Studies show that consumers gain their first impressions of a business within seven seconds—and initial perceptions are hard to change.
This illustrates an important aspect of member loyalty for credit unions: Members who are happy early on are more likely to remain so for the long term.
Member loyalty often can be measured by how early members became fully engaged with the cooperative. How welcome they felt, how valuable they found the services, and how much a part of the institution members believed themselves to be are critical components to the long-term viability of the relationship.
A well-crafted onboarding strategy not only increases the chances of securing that loyalty, it can also reduce the costs of serving long-term members and improve the success rates of cross-selling efforts.
When was the last time your credit union reviewed its new-member onboarding program?
A great onboarding program is both simple and well-organized. It begins at the initial point of contact and can last weeks, or even months.
To be truly effective, the program’s designers must have a keen knowledge of the new member. Fortunately, increased access to consumer data is making this easier for credit unions.
The following scenario illustrates how well-honed data and proper analysis can bolster an onboarding strategy:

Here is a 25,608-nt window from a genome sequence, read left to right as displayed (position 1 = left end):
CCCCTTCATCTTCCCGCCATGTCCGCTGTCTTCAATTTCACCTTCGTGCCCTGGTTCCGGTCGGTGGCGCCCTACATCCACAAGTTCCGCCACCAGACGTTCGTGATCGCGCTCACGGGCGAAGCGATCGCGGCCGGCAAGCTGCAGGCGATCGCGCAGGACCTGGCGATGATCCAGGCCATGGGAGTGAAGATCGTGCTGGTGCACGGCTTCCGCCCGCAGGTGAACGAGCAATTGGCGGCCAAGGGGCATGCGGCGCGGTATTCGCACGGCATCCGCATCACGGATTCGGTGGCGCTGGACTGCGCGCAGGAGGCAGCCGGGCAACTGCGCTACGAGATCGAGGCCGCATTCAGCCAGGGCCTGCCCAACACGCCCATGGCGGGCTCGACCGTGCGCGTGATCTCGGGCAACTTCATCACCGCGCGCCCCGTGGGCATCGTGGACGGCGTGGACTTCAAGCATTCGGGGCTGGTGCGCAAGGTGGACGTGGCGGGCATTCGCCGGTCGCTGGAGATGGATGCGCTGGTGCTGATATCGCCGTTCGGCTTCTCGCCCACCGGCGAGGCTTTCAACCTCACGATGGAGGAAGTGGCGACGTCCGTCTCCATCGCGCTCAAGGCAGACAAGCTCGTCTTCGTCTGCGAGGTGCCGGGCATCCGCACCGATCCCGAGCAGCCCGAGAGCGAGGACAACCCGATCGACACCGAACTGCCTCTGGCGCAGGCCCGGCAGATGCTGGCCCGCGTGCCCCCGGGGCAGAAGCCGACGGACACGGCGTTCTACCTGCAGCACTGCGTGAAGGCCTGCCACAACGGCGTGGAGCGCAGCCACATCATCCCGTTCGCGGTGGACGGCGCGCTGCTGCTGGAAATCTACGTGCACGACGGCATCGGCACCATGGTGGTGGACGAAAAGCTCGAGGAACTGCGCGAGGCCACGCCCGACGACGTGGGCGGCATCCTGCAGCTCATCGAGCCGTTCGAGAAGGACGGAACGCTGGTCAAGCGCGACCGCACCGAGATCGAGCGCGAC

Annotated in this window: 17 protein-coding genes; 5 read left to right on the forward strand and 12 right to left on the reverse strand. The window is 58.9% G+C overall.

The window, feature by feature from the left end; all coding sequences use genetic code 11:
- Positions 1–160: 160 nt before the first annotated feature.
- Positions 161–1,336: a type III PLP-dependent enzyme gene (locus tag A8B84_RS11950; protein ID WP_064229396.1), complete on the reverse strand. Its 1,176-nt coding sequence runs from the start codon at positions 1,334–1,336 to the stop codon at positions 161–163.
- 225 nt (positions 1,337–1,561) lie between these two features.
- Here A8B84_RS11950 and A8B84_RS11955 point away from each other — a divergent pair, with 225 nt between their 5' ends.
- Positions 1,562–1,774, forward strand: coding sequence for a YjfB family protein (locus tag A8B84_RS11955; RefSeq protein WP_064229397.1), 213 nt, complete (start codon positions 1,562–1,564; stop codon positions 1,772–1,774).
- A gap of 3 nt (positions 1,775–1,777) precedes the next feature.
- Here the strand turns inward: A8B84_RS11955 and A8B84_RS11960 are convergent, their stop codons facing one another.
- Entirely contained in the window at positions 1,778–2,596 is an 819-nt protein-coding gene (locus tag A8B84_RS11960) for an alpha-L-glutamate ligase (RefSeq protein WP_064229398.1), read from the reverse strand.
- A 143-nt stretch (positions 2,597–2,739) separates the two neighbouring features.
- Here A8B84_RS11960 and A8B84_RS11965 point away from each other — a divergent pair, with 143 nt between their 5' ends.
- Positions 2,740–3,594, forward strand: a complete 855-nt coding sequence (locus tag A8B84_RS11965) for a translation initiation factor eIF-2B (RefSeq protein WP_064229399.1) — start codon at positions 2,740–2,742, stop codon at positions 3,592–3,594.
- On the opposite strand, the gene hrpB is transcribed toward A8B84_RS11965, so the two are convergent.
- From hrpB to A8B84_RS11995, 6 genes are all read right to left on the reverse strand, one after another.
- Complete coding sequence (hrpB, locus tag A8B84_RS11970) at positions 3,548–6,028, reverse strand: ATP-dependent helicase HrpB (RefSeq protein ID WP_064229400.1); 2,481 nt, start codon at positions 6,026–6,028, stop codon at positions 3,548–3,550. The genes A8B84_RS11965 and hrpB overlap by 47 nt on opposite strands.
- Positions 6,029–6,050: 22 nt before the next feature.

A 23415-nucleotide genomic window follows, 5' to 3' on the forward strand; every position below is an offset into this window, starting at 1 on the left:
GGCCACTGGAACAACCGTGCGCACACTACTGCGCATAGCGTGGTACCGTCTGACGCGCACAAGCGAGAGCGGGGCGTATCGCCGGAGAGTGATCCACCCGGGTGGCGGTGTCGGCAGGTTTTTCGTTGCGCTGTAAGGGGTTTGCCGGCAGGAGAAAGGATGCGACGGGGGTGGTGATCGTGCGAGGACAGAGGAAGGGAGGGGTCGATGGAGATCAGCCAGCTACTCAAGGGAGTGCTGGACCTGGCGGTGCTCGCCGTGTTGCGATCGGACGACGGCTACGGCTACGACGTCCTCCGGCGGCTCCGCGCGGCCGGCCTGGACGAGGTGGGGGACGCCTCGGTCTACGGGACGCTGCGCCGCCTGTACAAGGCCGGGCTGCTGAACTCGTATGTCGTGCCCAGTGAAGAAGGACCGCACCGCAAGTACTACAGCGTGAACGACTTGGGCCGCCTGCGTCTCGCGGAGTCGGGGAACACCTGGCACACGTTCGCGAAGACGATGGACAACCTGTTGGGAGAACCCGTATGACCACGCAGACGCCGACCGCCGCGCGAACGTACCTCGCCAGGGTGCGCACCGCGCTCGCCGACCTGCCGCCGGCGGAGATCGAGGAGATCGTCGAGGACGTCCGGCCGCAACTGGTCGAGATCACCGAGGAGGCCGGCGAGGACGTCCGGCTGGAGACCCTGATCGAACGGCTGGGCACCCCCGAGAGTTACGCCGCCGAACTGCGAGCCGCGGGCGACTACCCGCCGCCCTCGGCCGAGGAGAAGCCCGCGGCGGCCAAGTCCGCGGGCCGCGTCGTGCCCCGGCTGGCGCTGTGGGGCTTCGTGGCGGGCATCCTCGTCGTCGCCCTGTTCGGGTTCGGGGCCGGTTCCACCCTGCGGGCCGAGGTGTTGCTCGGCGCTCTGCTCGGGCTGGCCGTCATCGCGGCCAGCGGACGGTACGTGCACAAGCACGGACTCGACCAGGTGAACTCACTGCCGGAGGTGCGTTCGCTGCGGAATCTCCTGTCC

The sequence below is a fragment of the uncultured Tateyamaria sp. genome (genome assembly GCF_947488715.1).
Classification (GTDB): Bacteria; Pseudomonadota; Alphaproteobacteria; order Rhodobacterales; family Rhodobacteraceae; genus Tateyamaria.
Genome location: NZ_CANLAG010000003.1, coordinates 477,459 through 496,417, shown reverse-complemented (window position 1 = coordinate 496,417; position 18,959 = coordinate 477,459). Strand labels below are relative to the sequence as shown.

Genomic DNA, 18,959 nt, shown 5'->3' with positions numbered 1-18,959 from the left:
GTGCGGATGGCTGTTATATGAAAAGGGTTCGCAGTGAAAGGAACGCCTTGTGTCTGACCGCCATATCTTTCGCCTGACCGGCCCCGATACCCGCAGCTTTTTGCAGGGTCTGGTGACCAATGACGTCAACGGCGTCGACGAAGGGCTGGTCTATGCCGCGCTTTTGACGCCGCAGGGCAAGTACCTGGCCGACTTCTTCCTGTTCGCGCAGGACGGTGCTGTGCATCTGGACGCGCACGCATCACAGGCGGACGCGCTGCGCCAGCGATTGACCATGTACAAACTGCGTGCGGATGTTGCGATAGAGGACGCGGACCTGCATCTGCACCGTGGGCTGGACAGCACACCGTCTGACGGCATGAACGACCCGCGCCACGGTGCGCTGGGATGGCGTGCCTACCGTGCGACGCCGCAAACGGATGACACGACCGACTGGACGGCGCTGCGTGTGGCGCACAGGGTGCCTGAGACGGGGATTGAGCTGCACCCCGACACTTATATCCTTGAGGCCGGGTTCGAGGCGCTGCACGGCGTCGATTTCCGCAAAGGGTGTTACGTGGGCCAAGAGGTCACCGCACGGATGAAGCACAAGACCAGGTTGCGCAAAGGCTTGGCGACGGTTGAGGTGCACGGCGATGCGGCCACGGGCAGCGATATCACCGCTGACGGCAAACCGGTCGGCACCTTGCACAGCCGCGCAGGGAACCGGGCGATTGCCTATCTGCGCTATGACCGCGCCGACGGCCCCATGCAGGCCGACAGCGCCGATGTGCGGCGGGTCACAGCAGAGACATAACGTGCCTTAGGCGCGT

A large regional financial institution was looking to establish strong customer relationships right from the time of their joining the institution. Because engagement was a success metric of the onboarding program, cross-selling strategies were going to be a key part of the effort.
Other key objectives included enhancing engagement with newly acquired products and services, and customer retention.
To set the program up for success, the financial institution understood that customer segmentation would be critical. After all, treating all new customers the same, regardless of their unique profiles, would be the easiest way to “disconnect” with these consumers—and thereby lose out on the opportunity offered when a customer joins.
To effectively segment new customers, the financial institution partnered with our data analytics firm to analyze its existing customer data and then look outside its walls for more information.
Internal analysis included elements such as the financial institution’s own segments and variables, including the customer’s distance from a branch.
Our analysts then gathered external data to amplify the financial institution’s customer profiles. This enrichment of data was ultimately used to group customers together based primarily on their life stages, products that would likely interest them, and the delivery channels they would most respond to.
Seeking to provide effective and appropriate analytics to the financial institution’s program, IQR incorporated questions about which products/services were most popular across the various customer segments. Analysts also looked at things like the effect of seasonality on the financial institution’s past cross-selling success.